(DORTMUND, GERMANY) — A note left at the scene suggests a possible Islamic extremist motive for the attack on Borussia Dortmund’s team bus, and one suspect has been detained, German prosecutors said Wednesday.
Frauke Koehler, a spokeswoman for federal prosecutors, said investigators are focusing on two suspected Islamic extremists and have searched their homes — but authorities said a range of other motives are possible for the Tuesday evening attack before a Champions League match. One of the Islamic suspects, a man, was arrested.
Investigators found three copies of the note at the scene, including demands for the withdrawal of German Tornado reconnaissance jets that are assisting the fight against the Islamic State group and for the closure of the U.S. Ramstein Air Base in Germany, Koehler.
Federal prosecutors took over the case on the basis that a “terrorist background” is likely, but “the exact motive for the attack is still unclear,” Koehler said. Because of the notes, “an Islamic extremist background to the attack appears possible.”
Three explosions went off near Dortmund’s bus as the team set off Tuesday evening from its hotel on the city’s outskirts for its Champions League quarterfinal match against Monaco.
They shattered a window of the bus — injuring Borussia Dortmund defender Marc Bartra, who underwent surgery for injuries to his wrist and arm. Police said an officer accompanying the bus on a motorbike was suffering from blast trauma and shock.
The devices used in the attack contained metal pins, one of which buried its way into a headrest on the bus, Koehler said. Investigators are still working to determine how the devices were detonated and what substance was used.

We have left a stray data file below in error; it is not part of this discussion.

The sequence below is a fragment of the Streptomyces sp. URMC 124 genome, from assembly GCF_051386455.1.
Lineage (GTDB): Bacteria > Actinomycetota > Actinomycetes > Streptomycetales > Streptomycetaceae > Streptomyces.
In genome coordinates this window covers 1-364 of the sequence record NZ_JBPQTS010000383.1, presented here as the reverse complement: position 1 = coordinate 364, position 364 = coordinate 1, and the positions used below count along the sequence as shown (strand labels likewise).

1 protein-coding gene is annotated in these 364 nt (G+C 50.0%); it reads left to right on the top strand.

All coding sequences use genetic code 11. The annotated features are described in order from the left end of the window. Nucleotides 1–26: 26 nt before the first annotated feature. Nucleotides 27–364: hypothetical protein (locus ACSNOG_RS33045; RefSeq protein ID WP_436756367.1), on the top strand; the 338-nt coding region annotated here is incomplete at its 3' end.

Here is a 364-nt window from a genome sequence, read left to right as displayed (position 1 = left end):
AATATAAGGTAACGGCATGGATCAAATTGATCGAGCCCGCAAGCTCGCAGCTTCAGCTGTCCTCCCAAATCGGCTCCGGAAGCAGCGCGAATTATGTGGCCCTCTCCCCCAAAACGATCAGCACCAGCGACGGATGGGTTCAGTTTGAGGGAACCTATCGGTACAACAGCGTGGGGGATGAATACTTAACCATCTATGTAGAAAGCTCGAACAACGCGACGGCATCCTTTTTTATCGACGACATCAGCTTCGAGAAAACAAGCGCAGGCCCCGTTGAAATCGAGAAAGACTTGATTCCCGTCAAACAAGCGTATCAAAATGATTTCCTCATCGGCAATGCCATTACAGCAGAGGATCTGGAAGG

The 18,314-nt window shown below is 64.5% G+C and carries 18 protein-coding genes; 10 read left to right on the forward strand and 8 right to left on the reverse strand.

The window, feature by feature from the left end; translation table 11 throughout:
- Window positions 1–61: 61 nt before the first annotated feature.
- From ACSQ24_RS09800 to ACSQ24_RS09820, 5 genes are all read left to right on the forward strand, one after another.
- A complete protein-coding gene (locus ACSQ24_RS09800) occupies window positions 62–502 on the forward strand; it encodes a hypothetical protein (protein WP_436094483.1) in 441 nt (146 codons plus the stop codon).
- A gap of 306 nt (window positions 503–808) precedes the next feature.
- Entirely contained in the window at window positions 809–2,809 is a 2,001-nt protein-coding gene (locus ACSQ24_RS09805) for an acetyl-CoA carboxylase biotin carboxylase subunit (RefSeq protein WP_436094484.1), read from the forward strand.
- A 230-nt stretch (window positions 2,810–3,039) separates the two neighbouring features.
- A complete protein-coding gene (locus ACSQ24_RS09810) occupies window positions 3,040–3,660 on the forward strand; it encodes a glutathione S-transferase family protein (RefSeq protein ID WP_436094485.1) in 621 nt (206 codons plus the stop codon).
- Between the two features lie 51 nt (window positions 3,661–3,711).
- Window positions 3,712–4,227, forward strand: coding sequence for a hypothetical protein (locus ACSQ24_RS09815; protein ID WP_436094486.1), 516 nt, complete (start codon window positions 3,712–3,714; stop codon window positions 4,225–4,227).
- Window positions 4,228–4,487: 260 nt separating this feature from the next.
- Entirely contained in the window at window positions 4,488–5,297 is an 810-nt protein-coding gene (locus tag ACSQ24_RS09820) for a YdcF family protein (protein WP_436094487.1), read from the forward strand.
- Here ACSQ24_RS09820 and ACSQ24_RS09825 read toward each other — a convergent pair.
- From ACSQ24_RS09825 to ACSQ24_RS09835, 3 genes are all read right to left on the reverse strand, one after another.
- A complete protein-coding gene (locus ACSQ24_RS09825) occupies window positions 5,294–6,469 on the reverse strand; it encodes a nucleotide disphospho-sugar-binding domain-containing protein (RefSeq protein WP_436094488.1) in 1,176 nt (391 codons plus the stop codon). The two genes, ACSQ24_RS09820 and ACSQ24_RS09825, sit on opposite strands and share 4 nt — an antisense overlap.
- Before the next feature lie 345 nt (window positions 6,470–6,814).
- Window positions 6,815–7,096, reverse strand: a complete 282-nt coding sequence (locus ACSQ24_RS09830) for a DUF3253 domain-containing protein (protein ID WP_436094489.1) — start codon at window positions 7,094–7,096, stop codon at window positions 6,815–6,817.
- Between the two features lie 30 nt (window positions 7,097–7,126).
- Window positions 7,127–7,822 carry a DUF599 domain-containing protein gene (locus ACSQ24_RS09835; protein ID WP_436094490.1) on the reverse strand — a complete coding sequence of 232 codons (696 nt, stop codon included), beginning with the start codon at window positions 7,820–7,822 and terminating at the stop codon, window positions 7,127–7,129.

The match was called off shortly before kickoff and rescheduled for Wednesday evening. It was being held under increased security, and the club said fans wouldn’t be allowed into the stadium with backpacks.
Koehler said investigators are evaluating the credibility of the claim of responsibility. Tobias Plate, a spokesman for Germany’s interior ministry, noted that notes claiming responsibility at the scene haven’t been a feature of past Islamic extremist attacks.
There are “significant doubts” about a second claim of responsibility found online about a left-wing extremist motive for the bus attack, Koehler said.
Speaking shortly before Koehler, the region’s top security official raised the possibility that the note found at the scene could be “an attempt to lay a false trail.”
“We are investigating in every direction, and it’s really meant that way,” said Ralf Jaeger, the interior minister of North Rhine-Westphalia state. “It could be left-wing extremism or right-wing extremism. It could be the violent fan scene, it could be Islamic extremism.”
Borussia Dortmund president Reinhard Rauball said Wednesday’s rescheduled match would be a challenge for the team.
“However, we expect and I am confident that the team will do its best and deliver a spectacle in the Champions League this evening,” he said.
UEFA, European soccer’s governing body, said security was being reviewed at all three Champions Leagues games on Wednesday. It urged fans to allow extra time for tougher security.
About 40 fans gathered outside Dortmund’s training ground on Wednesday, many in the club’s distinctive yellow and black shirts. As police waited in vans in front of the screened-off training pitch, four young women drew “You’ll Never Walk Alone” in black markers on yellow cards.
Annika Lentwojt, a 21-year-old engineering student, said she was in the stadium Tuesday when the match was called off but “always felt safe.”
Lentwojt said she is confident that Dortmund’s players will be able to perform in the rescheduled match.
“I think the game or the score in the end is not that important,” she said. “They will concentrate, they are professional players. It’s not the main topic of the game today.”
Peter Sobeck, a 55-year-old city planner who described himself as a lifelong Dortmund fan, said he was shocked that players were targeted in a relatively small city like Dortmund. The western city, located in Germany’s densely populated Ruhr industrial region, has just under 600,000 residents.
“I thought (in) these great cities, Paris or Munich or London, something like that, but in Dortmund, I never thought that,” he said.
Dortmund is one of Germany’s most popular soccer teams and a regular contender for the Bundesliga title, which it last won in 2011 and 2012. It is in fourth place with six games left to play this season, 18 points behind leader Bayern Munich — Germany’s dominant club of recent years.